Accounting News Roundup: Executive Impersonation Scams and Thankless Jobs | 09.22.16

By | 12 months ago

AICPA to the rescue

By now you've likely heard about the scam where an unsuspecting accountant receives an email from a high-ranking executive, usually a CFO, requesting a large wire transfer. The dutiful accountant doesn't want to keep the boss waiting so he or she makes the transfer toot sweet only to learn later that the executive never sent an email and that large sum of money is LONG GONE.

Believe it or not, this scam has cost companies $2 billion. This has caused the AICPA to spring into action, publishing a report "designed to better equip accountants [to] fight off" these types of cyberattacks:

The top concern for company stakeholders is that this type of cyberattack persuades employees to ignore internal controls around making payments, said Annette Stalker, chair of the AICPA’s Forensic and Litigation Services Committee, in a written statement.

“Executive impersonation bypasses the security systems that company IT departments have put in place to neutralize cyberattacks by going where companies and their employees are most vulnerable, their email systems,” she added.

The fraud report comes on the heels of two proposals, announced Monday, aimed at improving the way accountants and company managers disclose cybersecurity risk management programs. The AICPA said growing market demand for information about the effectiveness of these protective programs prompted the move.

In other words, accountants need to hold the line on their internal controls no matter what the situation is. I can see the AICPA campaign now: MAKE ACCOUNTANTS STICKLERS AGAIN!

Or something. They'll work on it.

Thankless jobs

I can think of at least one method of torture (tickle) I'd rather endure than have to listen to Congressional fatheads lecture me about my lack of omniscience and demand that I be removed from office. I suppose that's why John Koskinen is the IRS commissioner and not me. However, I can't imagine that when he took the job he would have wanted to sit through this: 

During a 3 1/2-hour hearing dominated by partisan exchanges — with Democrats aiming barbs at Republican presidential nominee Donald Trump — Koskinen, 77, sought to persuade members of the House Judiciary Committee to stave off an impeachment drive by the ultra-conservative Freedom Caucus. Koskinen’s appearance was arranged last week; congressional leaders promised the hearing after Freedom Caucus members backed off their demands for an immediate impeachment floor vote.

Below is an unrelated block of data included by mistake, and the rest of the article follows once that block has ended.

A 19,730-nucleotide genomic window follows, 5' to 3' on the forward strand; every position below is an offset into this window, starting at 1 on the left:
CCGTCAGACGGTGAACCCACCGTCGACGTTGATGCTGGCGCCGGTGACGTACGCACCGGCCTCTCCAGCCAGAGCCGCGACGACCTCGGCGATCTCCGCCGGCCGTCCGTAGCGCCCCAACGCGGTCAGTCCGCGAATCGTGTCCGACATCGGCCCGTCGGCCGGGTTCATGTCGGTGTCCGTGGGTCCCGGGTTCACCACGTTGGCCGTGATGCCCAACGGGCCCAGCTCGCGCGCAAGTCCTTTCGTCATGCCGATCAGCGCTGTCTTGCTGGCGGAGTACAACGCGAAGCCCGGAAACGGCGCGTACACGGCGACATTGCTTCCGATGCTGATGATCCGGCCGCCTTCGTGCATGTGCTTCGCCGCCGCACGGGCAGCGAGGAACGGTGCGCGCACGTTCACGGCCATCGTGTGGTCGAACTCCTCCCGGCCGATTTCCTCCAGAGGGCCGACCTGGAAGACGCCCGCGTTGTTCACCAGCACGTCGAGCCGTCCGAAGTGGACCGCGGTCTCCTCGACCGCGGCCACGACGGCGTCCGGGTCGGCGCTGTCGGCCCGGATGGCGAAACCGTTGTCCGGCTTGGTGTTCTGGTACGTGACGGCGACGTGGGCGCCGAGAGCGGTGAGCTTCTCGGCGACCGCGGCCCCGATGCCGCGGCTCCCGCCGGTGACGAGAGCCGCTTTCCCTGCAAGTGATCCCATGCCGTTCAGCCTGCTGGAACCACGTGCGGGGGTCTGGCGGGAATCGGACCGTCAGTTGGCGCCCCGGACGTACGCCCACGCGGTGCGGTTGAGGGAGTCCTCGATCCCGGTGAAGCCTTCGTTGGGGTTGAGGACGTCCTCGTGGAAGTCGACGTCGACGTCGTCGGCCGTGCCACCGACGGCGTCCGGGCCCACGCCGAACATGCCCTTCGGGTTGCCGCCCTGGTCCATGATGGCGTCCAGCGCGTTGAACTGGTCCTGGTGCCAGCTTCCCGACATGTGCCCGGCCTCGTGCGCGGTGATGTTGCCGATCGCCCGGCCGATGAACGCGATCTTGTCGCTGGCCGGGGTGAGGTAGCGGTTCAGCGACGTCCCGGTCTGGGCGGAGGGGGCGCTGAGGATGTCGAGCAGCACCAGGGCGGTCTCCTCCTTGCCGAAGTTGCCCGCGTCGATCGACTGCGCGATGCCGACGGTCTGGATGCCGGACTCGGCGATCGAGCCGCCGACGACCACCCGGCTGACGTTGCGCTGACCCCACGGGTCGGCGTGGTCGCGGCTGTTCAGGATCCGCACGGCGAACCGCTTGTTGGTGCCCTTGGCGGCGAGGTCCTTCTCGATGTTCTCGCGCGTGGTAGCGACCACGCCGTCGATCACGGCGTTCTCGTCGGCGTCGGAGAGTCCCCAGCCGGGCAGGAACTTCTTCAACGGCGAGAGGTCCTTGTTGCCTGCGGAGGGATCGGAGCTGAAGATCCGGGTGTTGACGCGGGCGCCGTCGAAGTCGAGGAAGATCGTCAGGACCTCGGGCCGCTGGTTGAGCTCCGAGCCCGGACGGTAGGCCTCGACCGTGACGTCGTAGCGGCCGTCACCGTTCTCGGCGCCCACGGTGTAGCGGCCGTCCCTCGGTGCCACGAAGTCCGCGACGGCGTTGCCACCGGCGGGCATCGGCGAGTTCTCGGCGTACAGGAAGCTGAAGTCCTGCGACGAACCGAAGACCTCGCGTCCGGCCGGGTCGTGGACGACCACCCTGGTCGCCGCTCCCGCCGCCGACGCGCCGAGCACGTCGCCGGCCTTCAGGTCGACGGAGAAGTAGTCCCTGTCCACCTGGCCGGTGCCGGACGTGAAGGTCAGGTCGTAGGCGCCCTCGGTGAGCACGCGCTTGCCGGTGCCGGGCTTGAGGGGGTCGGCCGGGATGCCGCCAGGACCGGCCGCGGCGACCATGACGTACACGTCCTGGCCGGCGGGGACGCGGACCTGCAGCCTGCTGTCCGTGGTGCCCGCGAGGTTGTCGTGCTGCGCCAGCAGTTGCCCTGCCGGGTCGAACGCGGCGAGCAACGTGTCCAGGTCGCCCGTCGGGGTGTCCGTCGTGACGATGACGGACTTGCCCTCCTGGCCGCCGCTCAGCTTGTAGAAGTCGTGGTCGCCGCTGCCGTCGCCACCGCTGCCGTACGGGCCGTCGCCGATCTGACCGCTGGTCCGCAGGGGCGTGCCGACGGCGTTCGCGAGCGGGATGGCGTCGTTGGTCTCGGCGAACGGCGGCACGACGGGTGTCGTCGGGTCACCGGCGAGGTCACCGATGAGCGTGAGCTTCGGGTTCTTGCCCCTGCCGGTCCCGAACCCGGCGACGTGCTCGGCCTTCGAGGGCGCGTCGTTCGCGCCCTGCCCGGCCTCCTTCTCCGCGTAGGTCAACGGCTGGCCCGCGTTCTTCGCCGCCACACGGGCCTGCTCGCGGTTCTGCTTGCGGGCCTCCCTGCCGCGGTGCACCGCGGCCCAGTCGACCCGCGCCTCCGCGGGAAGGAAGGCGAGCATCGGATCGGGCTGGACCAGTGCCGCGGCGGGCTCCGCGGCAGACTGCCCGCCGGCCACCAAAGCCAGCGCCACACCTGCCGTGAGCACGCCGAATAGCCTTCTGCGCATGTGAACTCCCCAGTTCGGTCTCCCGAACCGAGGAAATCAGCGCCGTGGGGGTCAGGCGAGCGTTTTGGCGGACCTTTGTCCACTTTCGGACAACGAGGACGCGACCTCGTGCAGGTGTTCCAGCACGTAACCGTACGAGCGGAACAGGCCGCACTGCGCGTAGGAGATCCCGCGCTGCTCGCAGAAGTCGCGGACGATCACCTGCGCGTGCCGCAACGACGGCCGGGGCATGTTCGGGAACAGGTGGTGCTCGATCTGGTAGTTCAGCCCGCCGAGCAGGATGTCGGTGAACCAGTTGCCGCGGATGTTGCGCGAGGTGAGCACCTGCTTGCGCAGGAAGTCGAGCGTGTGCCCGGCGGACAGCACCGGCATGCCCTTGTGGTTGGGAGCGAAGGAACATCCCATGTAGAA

Democrats on the Judiciary panel heaped disdain on the hearing; Representative Jerrold L. Nadler of New York called it “an obvious sham.” Representative John Conyers, the Michigan Democrat who serves as the Judiciary panel’s ranking member, decried “partisan attacks” that he said were “doomed to fail” because of a lack of evidence of wrongdoing.

But Republicans, including Representative Jim Jordan of Ohio, said Americans are frustrated by what he called a “double standard.” If taxpayers lost tax-related documents that the IRS sought, they’d be subject to consequences, he noted. “All we’re asking is that this guy no longer hold this office,” Jordan said. “In light of this fact pattern, I think this is the least we can do.”

The only thing that would keep me in that job at this point is spite. Pure spite.

IRS phone scams

School has been back in session for several weeks now, but, as we all know, many college students make bad decisions on their first day:

Maggie Passino, 20, received a string of frantic calls on her first day of college that scared her into throwing away $1,762 in savings. She wanted to go to college, not to jail, so she paid up.

It all started with a cell phone call that she initially ignored. But others promptly followed.

"They kept calling and calling and calling until I picked up," said Passino, a freshman at Virginia Tech University in Blacksburg, Va.

The man claimed to be from the Internal Revenue Service and had her name and home address. She owed back taxes and taxes for school, he said, and she needed to pay now or be arrested.

She put $500 on three iTunes gift cards and $262 on a fourth, and…ugh. The columnist who wrote the article asks, "Why aren't we seeing more warning signs near the register saying, 'If you're putting money on a prepaid card to pay for taxes, watch out.'" Good question! Although I'd suggest replacing "watch out" with "STOP! YOU'RE BEING CONNED, DUMMY." Maybe Beta Alpha Psi can get involved with the outreach?   

Has Donald Trump released his tax returns?

Nope! But Jimmy Kimmel waved around a fake version of them and hilarity ensued. 

Previously, on Going Concern…

Greg Kyte's Exposure Drafts cartoon addressed how CPAs can achieve anything they put their minds to.

In other news:

Get the Accounting News Roundup in your inbox every weekday by signing up here.